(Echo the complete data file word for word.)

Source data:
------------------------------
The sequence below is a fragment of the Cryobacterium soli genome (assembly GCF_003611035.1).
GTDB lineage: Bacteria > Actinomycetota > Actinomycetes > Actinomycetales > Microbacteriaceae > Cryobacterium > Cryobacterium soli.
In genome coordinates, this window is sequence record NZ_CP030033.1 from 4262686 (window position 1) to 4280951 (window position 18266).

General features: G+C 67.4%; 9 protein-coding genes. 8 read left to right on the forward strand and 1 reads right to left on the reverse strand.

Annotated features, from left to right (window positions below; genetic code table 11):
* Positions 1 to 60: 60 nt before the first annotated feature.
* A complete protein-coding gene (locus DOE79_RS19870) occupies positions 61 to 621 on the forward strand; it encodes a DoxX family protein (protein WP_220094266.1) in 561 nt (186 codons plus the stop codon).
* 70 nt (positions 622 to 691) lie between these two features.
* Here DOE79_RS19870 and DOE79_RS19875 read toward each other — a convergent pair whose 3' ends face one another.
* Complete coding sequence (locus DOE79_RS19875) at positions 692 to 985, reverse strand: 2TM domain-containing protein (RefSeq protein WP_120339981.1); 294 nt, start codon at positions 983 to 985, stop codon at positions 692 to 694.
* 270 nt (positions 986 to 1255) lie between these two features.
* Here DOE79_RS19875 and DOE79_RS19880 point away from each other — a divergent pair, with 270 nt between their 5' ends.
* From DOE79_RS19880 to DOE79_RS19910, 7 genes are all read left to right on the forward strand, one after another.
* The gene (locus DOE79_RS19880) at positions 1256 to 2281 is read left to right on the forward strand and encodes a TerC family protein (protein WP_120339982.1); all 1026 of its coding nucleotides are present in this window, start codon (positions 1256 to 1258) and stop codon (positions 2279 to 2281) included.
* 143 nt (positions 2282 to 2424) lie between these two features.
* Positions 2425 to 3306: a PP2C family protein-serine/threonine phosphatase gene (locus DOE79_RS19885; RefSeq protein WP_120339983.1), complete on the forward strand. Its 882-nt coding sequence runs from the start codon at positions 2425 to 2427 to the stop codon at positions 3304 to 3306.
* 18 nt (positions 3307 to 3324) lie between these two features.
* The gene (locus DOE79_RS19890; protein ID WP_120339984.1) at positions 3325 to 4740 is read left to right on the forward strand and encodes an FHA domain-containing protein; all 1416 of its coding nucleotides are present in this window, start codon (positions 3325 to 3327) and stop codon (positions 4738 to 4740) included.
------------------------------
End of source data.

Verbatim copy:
The sequence below is a fragment of the Cryobacterium soli genome (assembly GCF_003611035.1).
GTDB lineage: Bacteria > Actinomycetota > Actinomycetes > Actinomycetales > Microbacteriaceae > Cryobacterium > Cryobacterium soli.
In genome coordinates, this window is sequence record NZ_CP030033.1 from 4262686 (window position 1) to 4280951 (window position 18266).

General features: G+C 67.4%; 9 protein-coding genes. 8 read left to right on the forward strand and 1 reads right to left on the reverse strand.

Annotated features, from left to right (window positions below; genetic code table 11):
* Positions 1 to 60: 60 nt before the first annotated feature.
* A complete protein-coding gene (locus DOE79_RS19870) occupies positions 61 to 621 on the forward strand; it encodes a DoxX family protein (protein WP_220094266.1) in 561 nt (186 codons plus the stop codon).
* 70 nt (positions 622 to 691) lie between these two features.
* Here DOE79_RS19870 and DOE79_RS19875 read toward each other — a convergent pair whose 3' ends face one another.
* Complete coding sequence (locus DOE79_RS19875) at positions 692 to 985, reverse strand: 2TM domain-containing protein (RefSeq protein WP_120339981.1); 294 nt, start codon at positions 983 to 985, stop codon at positions 692 to 694.
* 270 nt (positions 986 to 1255) lie between these two features.
* Here DOE79_RS19875 and DOE79_RS19880 point away from each other — a divergent pair, with 270 nt between their 5' ends.
* From DOE79_RS19880 to DOE79_RS19910, 7 genes are all read left to right on the forward strand, one after another.
* The gene (locus DOE79_RS19880) at positions 1256 to 2281 is read left to right on the forward strand and encodes a TerC family protein (protein WP_120339982.1); all 1026 of its coding nucleotides are present in this window, start codon (positions 1256 to 1258) and stop codon (positions 2279 to 2281) included.
* 143 nt (positions 2282 to 2424) lie between these two features.
* Positions 2425 to 3306: a PP2C family protein-serine/threonine phosphatase gene (locus DOE79_RS19885; RefSeq protein WP_120339983.1), complete on the forward strand. Its 882-nt coding sequence runs from the start codon at positions 2425 to 2427 to the stop codon at positions 3304 to 3306.
* 18 nt (positions 3307 to 3324) lie between these two features.
* The gene (locus DOE79_RS19890; protein ID WP_120339984.1) at positions 3325 to 4740 is read left to right on the forward strand and encodes an FHA domain-containing protein; all 1416 of its coding nucleotides are present in this window, start codon (positions 3325 to 3327) and stop codon (positions 4738 to 4740) included.